Use the dazzling planets Jupiter and Venus to locate Mercury near the horizon
Make Mercury a priority in early March, for the first week of March will feature the Northern Hemisphere’s best opportunity to catch Mercury in the evening sky until June 2012. First thing, after sunset, look for the dazzling planets Venus and Jupiter to burst into western twilight dusk. Then draw an imaginary line from Jupiter and past Venus to locate Mercury near the sunset point on the horizon.
Mercury at its best, shining below Jupiter and Venus
Given an unobstructed horizon and clear sky, Mercury may become visible t othe unaided eye about 45 to 60 minutes after sunset. Binoculars, or any wide field optical aid, make the search for Mercury so much easier, especially if the sky is murky near the horizon – as is so often the case. Mercury is actually as bright as a first-magnitude star, but the glow of evening twilight tends to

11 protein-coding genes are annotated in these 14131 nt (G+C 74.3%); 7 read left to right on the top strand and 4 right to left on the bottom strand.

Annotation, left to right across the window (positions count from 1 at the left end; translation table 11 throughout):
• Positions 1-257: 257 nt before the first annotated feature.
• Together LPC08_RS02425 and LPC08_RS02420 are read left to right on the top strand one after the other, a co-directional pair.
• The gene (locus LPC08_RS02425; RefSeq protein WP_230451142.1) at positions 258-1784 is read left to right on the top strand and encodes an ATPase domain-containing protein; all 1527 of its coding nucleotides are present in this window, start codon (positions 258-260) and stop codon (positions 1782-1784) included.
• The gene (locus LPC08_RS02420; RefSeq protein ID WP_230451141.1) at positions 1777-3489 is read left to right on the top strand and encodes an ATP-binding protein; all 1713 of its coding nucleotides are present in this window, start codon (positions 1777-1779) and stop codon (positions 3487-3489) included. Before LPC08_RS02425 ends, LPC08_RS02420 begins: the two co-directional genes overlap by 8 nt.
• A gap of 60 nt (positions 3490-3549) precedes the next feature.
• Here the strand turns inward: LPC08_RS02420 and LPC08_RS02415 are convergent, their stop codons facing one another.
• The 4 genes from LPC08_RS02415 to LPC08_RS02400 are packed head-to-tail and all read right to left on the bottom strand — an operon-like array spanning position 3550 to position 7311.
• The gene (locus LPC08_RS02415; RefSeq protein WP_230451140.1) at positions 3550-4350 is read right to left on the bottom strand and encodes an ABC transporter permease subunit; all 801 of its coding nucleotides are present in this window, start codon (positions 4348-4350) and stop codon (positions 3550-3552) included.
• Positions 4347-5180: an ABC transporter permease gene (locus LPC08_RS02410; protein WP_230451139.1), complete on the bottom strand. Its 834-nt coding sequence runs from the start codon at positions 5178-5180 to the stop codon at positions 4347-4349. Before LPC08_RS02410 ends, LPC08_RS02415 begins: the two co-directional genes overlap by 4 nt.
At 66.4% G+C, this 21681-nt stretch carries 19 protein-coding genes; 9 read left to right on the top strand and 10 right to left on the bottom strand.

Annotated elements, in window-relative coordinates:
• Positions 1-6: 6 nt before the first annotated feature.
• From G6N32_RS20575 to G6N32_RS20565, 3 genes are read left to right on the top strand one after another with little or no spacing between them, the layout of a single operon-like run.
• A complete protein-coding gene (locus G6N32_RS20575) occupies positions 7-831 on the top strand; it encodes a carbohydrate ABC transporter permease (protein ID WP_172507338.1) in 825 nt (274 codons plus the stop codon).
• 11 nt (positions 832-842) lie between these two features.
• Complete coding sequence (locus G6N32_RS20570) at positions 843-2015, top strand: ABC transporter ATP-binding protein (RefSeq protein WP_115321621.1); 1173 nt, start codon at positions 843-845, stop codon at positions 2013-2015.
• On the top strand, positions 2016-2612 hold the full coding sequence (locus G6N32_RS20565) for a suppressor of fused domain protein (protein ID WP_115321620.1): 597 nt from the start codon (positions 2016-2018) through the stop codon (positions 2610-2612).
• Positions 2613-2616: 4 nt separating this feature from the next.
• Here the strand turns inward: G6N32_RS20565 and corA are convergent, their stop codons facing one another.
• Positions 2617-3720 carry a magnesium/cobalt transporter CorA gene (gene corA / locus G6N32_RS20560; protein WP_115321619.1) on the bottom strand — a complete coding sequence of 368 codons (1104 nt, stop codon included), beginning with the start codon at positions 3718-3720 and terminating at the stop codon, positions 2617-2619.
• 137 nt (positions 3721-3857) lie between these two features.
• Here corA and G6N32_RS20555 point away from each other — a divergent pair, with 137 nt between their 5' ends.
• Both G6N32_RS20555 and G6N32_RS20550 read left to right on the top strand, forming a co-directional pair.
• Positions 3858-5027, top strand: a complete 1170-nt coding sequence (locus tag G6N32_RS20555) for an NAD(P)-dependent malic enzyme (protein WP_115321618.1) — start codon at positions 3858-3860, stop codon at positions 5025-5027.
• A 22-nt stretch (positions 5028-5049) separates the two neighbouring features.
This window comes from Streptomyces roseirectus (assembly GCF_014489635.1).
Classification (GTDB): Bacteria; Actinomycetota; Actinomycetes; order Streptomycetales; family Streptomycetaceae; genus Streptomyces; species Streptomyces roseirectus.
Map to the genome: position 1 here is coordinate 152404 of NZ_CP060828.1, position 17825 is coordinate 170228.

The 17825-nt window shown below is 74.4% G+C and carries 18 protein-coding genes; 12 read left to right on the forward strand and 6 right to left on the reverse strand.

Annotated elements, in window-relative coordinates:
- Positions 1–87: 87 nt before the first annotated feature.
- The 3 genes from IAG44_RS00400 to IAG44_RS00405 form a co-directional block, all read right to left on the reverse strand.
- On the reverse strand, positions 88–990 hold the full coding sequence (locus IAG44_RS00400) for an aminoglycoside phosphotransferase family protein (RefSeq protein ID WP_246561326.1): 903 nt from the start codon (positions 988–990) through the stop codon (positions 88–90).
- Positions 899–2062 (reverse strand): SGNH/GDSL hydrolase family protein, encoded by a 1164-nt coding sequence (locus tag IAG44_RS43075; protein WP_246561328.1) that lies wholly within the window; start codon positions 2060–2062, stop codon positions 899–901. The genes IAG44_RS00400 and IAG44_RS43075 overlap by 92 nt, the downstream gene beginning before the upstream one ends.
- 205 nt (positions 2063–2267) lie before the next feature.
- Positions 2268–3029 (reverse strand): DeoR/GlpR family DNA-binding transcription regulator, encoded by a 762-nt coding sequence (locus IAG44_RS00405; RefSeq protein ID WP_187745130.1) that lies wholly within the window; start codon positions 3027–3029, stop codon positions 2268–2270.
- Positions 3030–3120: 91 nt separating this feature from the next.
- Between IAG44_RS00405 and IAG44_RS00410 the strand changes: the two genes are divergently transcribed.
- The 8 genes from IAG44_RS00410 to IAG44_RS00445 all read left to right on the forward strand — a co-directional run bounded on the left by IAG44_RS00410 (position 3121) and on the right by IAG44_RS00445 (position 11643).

subdue its brilliance. With Mercury setting a whopping 90 minutes after the sun at mid-northern latitudes, Mercury may well be yours to behold just before darkness falls in the first week of March.
Click here for the March 2012 guide to the five visible planets